IKEA’s Saudi Arabia catalog erases women; company expresses regret

The Oct. 1 2012 issue of daily Metro fronted with two images from Swedish and Saudi Arabian IKEA catalogue for next year.
The Oct. 1 2012 issue of daily Metro fronted with two images from Swedish and Saudi Arabian IKEA catalogue for next year.
(Henrik Montgomery / AP Photo / Scanpix Sweden)

IKEA removed images of women from the Saudi Arabia version of its catalog, a decision that the furniture giant now says clashes with its values.

Swedish publication Metro posted a comparison of the Saudi Arabian mailer and the Swedish version, showing that women present in the latter were missing from the former.

In the Muslim country, women are not allowed to travel or study without male permission and are expected to avoid driving and to conceal their bodies and hair.


The image of a pajama-clad woman -- shown standing at a bathroom sink along with a young boy, a man and another young child nearby -- is erased in the catalog distributed in the Arab state. Some tableaux feature a co-ed mix of models for the Swedish catalog but no models for the Saudi Arabian copy.

More than 200 million households receive a free IKEA catalog each year, according to Inter IKEA Systems B.V., which oversees the chain’s franchisees. A separate branch, IKEA Group, makes the catalogs.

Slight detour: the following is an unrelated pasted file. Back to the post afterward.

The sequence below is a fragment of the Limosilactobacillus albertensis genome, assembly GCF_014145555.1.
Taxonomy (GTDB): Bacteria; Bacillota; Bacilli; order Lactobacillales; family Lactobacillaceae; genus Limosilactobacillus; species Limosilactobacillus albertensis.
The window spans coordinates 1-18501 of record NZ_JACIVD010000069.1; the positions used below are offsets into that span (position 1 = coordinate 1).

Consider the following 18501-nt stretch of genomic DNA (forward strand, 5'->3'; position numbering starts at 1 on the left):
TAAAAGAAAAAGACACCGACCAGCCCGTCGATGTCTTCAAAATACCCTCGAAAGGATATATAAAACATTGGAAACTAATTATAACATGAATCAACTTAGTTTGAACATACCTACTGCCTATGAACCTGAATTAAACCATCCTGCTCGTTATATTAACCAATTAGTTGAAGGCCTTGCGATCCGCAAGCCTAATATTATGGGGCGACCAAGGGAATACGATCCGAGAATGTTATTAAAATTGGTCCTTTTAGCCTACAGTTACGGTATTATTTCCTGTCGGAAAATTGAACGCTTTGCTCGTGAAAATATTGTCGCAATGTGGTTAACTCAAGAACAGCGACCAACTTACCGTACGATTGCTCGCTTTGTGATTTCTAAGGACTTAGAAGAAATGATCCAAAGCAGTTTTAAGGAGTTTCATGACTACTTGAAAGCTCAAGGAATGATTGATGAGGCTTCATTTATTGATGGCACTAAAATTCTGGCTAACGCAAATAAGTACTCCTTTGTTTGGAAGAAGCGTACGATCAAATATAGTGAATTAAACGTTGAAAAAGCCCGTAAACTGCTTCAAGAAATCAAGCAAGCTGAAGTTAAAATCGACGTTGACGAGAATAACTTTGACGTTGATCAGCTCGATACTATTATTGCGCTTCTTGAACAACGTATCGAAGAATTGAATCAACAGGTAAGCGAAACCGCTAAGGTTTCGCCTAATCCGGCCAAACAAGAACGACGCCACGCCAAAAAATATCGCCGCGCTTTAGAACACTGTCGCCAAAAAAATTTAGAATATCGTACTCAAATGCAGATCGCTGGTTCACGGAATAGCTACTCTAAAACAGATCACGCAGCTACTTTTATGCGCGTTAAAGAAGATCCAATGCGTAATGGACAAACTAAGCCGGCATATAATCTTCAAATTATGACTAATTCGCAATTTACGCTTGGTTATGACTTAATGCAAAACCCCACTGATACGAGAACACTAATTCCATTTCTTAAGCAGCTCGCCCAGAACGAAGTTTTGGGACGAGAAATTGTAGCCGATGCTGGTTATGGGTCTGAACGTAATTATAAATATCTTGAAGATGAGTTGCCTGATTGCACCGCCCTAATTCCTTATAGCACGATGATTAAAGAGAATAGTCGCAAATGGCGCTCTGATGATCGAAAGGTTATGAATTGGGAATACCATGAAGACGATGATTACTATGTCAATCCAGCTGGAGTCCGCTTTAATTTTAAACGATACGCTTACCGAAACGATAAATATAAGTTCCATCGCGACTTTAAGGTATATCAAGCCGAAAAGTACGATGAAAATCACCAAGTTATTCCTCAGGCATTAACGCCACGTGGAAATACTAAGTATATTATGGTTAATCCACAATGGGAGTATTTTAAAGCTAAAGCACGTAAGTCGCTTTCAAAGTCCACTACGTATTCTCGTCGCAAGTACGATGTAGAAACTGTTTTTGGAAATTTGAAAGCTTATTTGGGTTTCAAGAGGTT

IKEA Group said in a statement that its values “support the fundamental human rights of all people” and “do not accept any kind of discrimination.” IKEA Saudi Arabia, it said, is run by a franchisee outside the IKEA Group.

“As a producer of the catalog, we regret the current situation,” IKEA Group said. “We should have reacted to the exclusion of women from the Saudi Arabian version of the catalog since it does not align with the IKEA Group values.”

The company continued: “We are now reviewing our routines to safeguard a correct content presentation from a values point of view in the different versions of the IKEA Catalogue worldwide.”

In IKEA Group’s annual report for 2011, the company notes that societal changes in the 20th century, including “equal opportunities and revolutionary approaches to ensure the rights and protection of women and children,” has shaped both its products and values.

“We’ve been very fortunate to share experiences and learn from people of many countries, cultures and backgrounds,” according to the report. “We continue to grow and develop with co-workers, customers, suppliers and partners in 41 countries. And everyone can see our Swedish roots -- but they can hear the accent of each of these countries too.”


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